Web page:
Phoenix 85022 was an interior painting project that AZ Express Services was called in to assist with. The project itself was not very technical in nature, but we were asked to preserve the rich tones of the coving. The shelving was to be left in situ while the painting was underway.
Being experts in residential painting, we were excited to preserve the historical elements of this home. Let’s go through the process quickly.
Step One: Clear Out Most of the Furniture
You’ll see that one dresser was left in place. It’s not ideal, but the homeowner had nowhere else for it to go. It’s not an issue – we covered it properly and didn’t get a drop of paint on it.
Step Two: Assessing the Surface
Some contractors operate on a paint-and-pray model. They might paint over areas with peeling paint to save a few bucks. We inspect the surface of the paint first, to make sure that the underlying layer will be sound.
In this instance, the underlying layer was in good shape, so we didn’t have to strip it off the walls. Had it not been, we’d have stripped the walls first.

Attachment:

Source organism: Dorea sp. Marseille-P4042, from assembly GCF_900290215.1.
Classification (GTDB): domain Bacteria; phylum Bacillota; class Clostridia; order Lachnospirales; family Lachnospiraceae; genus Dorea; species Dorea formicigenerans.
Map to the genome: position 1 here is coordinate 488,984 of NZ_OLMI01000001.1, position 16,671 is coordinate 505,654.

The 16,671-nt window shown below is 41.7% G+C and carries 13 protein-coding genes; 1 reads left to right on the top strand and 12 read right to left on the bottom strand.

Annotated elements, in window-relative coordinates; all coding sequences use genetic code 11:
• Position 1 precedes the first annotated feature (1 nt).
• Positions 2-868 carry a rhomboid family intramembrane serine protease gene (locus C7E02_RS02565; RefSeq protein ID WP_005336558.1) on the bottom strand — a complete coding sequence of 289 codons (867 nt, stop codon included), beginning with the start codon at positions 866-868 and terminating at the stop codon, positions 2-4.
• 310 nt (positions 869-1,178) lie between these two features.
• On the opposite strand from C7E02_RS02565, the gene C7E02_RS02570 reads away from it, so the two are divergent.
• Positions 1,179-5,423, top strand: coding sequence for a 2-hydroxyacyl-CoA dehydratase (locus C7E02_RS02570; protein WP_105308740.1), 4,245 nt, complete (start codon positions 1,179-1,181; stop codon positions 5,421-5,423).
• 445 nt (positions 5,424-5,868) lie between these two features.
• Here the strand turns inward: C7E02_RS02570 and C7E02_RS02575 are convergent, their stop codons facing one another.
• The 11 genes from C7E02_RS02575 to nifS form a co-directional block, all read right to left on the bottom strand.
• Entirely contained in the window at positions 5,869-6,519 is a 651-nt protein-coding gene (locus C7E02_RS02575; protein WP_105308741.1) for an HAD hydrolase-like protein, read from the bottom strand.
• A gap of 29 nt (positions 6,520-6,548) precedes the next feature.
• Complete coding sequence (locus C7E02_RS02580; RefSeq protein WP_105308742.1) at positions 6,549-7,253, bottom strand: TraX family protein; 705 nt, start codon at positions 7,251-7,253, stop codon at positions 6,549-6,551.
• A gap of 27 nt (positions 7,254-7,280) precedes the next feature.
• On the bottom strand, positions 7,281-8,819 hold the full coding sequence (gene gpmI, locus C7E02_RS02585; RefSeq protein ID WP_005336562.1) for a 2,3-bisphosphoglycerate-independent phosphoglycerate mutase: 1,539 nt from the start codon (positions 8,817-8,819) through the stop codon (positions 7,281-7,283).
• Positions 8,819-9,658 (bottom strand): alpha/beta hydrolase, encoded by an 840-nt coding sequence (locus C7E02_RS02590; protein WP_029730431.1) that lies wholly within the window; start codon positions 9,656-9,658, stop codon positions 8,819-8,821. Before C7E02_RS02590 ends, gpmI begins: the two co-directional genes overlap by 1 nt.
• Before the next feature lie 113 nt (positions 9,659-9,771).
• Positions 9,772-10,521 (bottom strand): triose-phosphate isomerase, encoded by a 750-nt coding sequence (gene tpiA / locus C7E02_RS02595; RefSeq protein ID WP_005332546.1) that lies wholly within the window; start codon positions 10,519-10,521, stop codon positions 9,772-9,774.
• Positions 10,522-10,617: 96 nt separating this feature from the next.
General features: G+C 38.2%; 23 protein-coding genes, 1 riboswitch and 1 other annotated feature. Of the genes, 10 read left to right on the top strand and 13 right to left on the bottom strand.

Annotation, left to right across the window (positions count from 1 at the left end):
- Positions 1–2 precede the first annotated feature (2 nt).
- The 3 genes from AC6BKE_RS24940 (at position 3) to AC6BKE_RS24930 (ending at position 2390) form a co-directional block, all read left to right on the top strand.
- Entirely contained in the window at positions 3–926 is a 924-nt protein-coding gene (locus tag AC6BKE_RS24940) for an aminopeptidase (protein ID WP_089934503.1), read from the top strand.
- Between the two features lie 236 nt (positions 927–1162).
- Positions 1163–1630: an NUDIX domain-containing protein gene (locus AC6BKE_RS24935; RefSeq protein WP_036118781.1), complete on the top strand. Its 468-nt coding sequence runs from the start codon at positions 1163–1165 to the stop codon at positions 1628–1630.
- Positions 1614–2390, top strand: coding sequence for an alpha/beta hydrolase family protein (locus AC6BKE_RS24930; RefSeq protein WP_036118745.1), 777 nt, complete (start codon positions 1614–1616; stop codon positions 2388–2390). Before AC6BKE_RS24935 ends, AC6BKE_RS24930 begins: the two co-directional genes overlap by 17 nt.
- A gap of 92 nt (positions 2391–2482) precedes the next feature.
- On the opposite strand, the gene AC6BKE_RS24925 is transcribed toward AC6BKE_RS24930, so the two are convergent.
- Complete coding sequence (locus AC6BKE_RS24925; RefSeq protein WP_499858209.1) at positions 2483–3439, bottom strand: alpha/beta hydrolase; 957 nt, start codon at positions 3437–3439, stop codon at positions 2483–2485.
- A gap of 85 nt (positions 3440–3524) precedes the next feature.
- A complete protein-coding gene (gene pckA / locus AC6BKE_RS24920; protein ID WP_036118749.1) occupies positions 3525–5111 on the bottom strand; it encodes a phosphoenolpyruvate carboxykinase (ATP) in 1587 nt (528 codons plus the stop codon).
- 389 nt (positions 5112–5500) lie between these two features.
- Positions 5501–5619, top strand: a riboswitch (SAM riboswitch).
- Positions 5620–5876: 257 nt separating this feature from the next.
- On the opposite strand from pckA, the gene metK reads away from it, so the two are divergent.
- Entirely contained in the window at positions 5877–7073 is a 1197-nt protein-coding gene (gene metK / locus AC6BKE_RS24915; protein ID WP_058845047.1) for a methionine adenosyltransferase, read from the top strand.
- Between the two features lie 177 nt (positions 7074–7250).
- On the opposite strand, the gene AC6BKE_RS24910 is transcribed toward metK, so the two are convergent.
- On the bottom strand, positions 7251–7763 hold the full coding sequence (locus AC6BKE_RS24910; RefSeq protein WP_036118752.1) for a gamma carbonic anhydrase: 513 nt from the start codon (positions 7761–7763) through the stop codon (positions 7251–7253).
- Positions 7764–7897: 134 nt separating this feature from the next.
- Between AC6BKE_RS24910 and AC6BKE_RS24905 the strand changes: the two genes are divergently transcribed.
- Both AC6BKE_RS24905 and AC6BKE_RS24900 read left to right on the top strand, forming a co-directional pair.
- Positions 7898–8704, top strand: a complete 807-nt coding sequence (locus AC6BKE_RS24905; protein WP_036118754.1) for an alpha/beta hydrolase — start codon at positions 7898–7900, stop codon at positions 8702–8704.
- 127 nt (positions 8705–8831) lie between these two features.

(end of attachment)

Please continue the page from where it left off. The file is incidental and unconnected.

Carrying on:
Step Three: Removing the Skirting Boards
For this project, the homeowner decided that the skirting boards around the room should be removed. We did this for them.
Step Four: Preparing the Surface
The next step is to wipe down the walls. This removes all the grease and grime that might have built up over the years. The walls are then wiped down with clean water again and left to dry.
Step Five: Repairing the Surface
Here we just go in and fill in any holes. You can see—at the bottom of the wall—the holes left by the skirting nails. We’ll fill these, wait for the putty to dry, and then sand over to get a completely smooth surface.
Step Six: One Final Wipe Down
We didn’t put this picture in our gallery, because that’d be boring, but it’s essential to do one final wipe down to remove any dust that might be clinging to the surface.
Step Seven: Protecting the Wooden Elements
We carefully covered the wooden shelving and coving so that they wouldn’t accidentally get splattered or painted over. We also mask off the vents and any light switches for the same reason.
Step Eight: The First Paint Coat
In this case, it wasn’t necessary to apply a primer first, so we could get straight to painting. Had it been necessary, we’d have applied the primer and let it dry properly before applying the first coat.
Step Nine: The Final Paint Coat
And the job was just about done. All that was left was to let it dry and clean up after ourselves. We moved the furniture back in, and the project was complete.